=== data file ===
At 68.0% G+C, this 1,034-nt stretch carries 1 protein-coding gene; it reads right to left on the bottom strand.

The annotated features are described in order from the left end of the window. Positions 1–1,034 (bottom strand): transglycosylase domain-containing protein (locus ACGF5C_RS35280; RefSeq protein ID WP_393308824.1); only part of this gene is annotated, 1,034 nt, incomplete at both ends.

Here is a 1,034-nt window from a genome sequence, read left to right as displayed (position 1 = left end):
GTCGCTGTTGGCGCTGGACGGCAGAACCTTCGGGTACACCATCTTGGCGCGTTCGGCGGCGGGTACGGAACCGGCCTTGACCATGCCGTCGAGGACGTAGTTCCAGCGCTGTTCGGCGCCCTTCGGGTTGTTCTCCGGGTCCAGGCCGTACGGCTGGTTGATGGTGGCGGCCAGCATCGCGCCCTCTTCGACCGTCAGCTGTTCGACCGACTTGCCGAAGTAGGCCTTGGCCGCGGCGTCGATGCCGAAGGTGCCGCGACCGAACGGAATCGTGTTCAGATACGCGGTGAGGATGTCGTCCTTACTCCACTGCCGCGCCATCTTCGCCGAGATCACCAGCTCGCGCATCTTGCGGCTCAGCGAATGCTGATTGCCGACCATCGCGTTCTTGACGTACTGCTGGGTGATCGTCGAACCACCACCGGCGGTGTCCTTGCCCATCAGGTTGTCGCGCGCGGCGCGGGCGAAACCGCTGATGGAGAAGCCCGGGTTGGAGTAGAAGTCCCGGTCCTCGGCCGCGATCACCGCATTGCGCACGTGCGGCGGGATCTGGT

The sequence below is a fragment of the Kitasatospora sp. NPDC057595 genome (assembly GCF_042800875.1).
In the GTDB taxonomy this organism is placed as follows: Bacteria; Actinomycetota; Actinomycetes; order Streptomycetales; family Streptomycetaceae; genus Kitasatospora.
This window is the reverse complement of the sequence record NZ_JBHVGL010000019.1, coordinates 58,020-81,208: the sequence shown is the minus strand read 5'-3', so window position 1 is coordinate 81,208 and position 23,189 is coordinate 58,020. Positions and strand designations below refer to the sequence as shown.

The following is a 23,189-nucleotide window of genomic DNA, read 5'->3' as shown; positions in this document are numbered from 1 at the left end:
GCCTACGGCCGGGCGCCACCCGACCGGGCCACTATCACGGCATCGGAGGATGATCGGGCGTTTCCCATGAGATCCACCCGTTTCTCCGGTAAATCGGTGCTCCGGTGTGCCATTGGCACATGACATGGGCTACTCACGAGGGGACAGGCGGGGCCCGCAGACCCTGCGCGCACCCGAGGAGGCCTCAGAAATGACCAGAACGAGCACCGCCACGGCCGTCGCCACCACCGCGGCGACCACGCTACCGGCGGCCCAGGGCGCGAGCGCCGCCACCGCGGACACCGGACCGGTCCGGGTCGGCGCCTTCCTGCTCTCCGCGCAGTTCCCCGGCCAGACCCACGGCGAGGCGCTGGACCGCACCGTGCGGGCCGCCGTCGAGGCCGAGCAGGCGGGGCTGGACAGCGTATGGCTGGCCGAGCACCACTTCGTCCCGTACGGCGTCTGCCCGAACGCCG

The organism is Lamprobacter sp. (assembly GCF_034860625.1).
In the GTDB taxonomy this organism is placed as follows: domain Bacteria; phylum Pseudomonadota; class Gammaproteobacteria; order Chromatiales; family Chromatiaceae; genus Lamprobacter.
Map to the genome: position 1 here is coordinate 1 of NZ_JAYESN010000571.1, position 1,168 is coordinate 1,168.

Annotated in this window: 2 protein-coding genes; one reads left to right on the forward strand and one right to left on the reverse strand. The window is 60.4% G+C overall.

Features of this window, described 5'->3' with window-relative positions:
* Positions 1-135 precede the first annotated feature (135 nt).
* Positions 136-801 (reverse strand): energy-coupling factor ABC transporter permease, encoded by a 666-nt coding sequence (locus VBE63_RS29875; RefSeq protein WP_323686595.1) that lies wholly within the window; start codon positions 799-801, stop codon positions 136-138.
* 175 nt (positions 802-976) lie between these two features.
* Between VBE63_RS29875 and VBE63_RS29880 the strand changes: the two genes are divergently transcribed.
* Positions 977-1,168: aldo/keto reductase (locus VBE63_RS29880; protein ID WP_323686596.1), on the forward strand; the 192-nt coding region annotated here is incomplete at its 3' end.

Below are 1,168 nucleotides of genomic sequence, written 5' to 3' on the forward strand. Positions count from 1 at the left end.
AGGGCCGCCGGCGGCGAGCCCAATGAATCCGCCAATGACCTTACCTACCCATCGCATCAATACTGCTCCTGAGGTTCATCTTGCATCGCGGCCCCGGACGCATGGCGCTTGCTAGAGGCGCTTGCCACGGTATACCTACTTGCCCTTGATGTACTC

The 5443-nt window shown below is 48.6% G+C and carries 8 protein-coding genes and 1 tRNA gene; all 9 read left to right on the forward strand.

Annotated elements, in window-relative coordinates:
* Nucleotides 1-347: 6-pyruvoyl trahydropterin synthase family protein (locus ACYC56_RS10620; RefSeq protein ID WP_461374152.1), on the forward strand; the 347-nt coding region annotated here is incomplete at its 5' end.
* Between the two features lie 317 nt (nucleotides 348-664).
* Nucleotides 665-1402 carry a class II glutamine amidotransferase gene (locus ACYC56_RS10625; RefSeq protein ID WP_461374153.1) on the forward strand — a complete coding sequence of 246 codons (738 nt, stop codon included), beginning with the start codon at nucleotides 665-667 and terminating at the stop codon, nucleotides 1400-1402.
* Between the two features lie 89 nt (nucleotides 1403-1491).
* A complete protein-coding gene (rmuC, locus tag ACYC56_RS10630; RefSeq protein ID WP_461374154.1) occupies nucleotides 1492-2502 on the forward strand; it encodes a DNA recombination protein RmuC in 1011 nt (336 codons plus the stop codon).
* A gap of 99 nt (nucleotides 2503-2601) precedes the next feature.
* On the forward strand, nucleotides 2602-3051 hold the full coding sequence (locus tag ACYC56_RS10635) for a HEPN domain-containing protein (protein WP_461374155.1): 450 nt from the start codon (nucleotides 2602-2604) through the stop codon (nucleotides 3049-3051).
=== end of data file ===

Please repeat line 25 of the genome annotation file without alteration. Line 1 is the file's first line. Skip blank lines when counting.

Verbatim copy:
* Between the two features lie 317 nt (nucleotides 348-664).